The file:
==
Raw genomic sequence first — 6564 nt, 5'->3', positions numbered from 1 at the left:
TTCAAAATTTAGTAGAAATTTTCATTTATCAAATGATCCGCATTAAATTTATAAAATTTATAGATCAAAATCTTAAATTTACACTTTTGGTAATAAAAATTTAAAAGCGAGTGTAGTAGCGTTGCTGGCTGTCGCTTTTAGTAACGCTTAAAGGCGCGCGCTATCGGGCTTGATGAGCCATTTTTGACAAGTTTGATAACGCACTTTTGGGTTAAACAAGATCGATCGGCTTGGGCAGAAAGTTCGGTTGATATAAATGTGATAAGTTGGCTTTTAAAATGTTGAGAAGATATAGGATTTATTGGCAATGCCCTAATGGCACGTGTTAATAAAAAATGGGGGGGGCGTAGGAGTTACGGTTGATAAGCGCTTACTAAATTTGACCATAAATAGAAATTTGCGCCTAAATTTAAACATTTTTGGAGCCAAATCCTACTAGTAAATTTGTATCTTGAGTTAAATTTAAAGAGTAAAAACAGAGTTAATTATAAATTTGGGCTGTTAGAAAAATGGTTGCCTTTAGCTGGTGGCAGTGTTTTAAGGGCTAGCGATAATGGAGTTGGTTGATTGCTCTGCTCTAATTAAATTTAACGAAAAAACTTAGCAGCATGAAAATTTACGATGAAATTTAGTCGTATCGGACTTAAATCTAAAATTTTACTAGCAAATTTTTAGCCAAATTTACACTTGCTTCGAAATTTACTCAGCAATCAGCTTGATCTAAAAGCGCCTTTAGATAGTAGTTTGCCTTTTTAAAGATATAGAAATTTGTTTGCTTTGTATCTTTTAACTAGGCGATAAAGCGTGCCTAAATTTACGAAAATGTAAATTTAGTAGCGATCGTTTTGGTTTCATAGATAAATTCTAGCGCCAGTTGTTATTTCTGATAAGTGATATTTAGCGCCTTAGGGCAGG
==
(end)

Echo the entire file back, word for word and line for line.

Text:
Raw genomic sequence first — 6564 nt, 5'->3', positions numbered from 1 at the left:
TTCAAAATTTAGTAGAAATTTTCATTTATCAAATGATCCGCATTAAATTTATAAAATTTATAGATCAAAATCTTAAATTTACACTTTTGGTAATAAAAATTTAAAAGCGAGTGTAGTAGCGTTGCTGGCTGTCGCTTTTAGTAACGCTTAAAGGCGCGCGCTATCGGGCTTGATGAGCCATTTTTGACAAGTTTGATAACGCACTTTTGGGTTAAACAAGATCGATCGGCTTGGGCAGAAAGTTCGGTTGATATAAATGTGATAAGTTGGCTTTTAAAATGTTGAGAAGATATAGGATTTATTGGCAATGCCCTAATGGCACGTGTTAATAAAAAATGGGGGGGGCGTAGGAGTTACGGTTGATAAGCGCTTACTAAATTTGACCATAAATAGAAATTTGCGCCTAAATTTAAACATTTTTGGAGCCAAATCCTACTAGTAAATTTGTATCTTGAGTTAAATTTAAAGAGTAAAAACAGAGTTAATTATAAATTTGGGCTGTTAGAAAAATGGTTGCCTTTAGCTGGTGGCAGTGTTTTAAGGGCTAGCGATAATGGAGTTGGTTGATTGCTCTGCTCTAATTAAATTTAACGAAAAAACTTAGCAGCATGAAAATTTACGATGAAATTTAGTCGTATCGGACTTAAATCTAAAATTTTACTAGCAAATTTTTAGCCAAATTTACACTTGCTTCGAAATTTACTCAGCAATCAGCTTGATCTAAAAGCGCCTTTAGATAGTAGTTTGCCTTTTTAAAGATATAGAAATTTGTTTGCTTTGTATCTTTTAACTAGGCGATAAAGCGTGCCTAAATTTACGAAAATGTAAATTTAGTAGCGATCGTTTTGGTTTCATAGATAAATTCTAGCGCCAGTTGTTATTTCTGATAAGTGATATTTAGCGCCTTAGGGCAGG